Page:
Frog and bird watching
Trip Start Sep 28, 2007
91Trip End Jun 25, 2008
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The biggest thing to adjust to is the change in money. Instead of 18 to one US dollar as it had been in the last two countries, it was over 500 to one. Getting money out from the ATM was scary. I had to double and triple check the number of zeros to make sure I wasn't going to bankrupt myself.
Winding up the hill to Monteverde we had a great view over the Nicoya peninsula on the Pacific Ocean side.
It took us an hour and a half to go 21km, so that gives an idea of the road quality.
Monteverde sits high up in the cloud forest and the area was settled by Quakers avoiding conscription. They produce lots of milk and cheese products.
The temperature was a lot cooler, plus it was rainy and gusty. To me it felt like a ski resort and is very touristy.
There were lots of adventure activities, like zip lining over the canopy but Costa Rica is famous for its bird life, so we decided to go bird watching with a quiet guy called Freddie early the next morning.
The weather was much improved and we saw loads of birds at the first place we went.
First up a beautiful blue crowned mot-mot. He has a pinky belly and long tail with a piece out of it and then an extra frill. It reminded me of a badminton shuttlecock.
Next we saw a load of robins, fly catchers, humming birds and sparrows. Then we saw the brightly coloured emerald toucanet perched high in the tree
In a big bare tree we saw the pretty blue gray tanager, an orange tanager and the blue-black grackles which are related to crows I think. That was all in a small residential area.
After that our luck waned as we saw much fewer birds at other spots.
We did see a huge black guan, which is a type of bush turkey and the uncommon grey heron who was poking around in a flooded field.
We saw two small dead snakes on the road, one brown and one bright green and poisonous.
We also saw sloths - the sandy brown two-toed variety and the grey three-toed one. To be honest they are hard to see and even with binoculars I couldn't work out their position. They look like large round lumps in the tree. Mark said they resembled hairy vacuum cleaner bags and I think that is a good description. They hold onto a branch, tuck in their head and use the trunk to support their weight where they can. We had wanted to see them so were pleased.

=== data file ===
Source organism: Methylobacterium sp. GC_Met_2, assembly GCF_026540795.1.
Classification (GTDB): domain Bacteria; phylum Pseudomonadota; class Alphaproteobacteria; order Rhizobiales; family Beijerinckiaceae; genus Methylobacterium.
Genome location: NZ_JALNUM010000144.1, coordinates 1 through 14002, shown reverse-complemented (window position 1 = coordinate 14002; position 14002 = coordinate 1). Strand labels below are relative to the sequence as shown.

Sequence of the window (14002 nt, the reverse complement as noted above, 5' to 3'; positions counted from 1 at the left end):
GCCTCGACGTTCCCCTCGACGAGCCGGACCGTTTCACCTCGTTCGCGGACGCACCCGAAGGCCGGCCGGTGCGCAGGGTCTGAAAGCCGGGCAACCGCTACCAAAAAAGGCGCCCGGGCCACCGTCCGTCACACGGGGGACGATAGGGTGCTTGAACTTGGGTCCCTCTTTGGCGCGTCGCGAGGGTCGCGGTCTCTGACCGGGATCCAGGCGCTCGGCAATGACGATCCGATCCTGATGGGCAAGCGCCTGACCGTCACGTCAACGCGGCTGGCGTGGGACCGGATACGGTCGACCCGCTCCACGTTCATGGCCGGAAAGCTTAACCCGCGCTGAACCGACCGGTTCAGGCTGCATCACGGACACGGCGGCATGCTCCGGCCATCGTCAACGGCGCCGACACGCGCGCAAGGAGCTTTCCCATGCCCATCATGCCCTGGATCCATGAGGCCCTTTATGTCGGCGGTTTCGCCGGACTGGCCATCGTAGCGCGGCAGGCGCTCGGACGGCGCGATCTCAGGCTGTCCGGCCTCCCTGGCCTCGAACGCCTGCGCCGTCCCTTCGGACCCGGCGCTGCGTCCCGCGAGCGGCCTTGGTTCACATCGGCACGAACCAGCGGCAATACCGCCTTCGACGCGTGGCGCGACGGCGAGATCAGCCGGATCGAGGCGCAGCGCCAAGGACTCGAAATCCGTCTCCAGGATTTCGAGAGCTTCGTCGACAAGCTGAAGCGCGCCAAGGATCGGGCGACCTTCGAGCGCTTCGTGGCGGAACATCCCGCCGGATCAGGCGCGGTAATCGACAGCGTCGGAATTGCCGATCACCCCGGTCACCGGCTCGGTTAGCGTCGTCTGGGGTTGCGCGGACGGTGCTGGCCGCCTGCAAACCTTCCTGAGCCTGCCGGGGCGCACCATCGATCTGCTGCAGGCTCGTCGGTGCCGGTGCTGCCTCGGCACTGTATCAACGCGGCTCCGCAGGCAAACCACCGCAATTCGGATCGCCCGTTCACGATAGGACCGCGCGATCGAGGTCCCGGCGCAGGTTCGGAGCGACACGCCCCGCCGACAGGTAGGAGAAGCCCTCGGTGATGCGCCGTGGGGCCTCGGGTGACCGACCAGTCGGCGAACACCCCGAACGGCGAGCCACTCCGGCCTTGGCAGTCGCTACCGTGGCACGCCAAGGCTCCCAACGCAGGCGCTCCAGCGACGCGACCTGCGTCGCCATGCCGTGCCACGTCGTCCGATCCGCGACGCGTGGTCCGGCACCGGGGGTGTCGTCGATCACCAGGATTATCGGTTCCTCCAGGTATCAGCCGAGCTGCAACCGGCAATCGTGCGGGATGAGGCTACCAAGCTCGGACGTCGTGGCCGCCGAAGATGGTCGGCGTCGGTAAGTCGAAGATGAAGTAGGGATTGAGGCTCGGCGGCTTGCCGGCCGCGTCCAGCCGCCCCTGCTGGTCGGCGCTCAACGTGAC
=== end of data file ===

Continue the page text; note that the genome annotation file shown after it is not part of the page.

After a nap and sandwiches with real German bread we went to the ranario - the frog pond, where they house many Costa Rican species in quite natural looking enclosures.
The frogs varied in size from a small boiled sweet to the large cane toad and chicken eating frogs the size of a large bread roll.
Most of the frogs were asleep when we went at 2pm but the entrance ticket lets you come back for a second visit in the same day. We went back at 5.30pm and most of the frogs were awake.
We spent two hours wandering around with our torches. Some of the frogs are carnivorous so they put in little white mice for their dinner. The mice were so cute so I was pleased I didn´t see any eating going on. The cane toad was definitely on the prowl though.
The most active frog was the little red and green dart frog. He was so beautiful, the size of a lollie, moving around the fronds.Also incredibly impressive was the gaudy leaf frog who is everyone´s favourite for his amazing red, blue, yellow and green colouring.
They also have glass frogs that you can see the internal organs for when they sit on the glass and tiger frogs with orange and brown stripes on their legs and orange feet.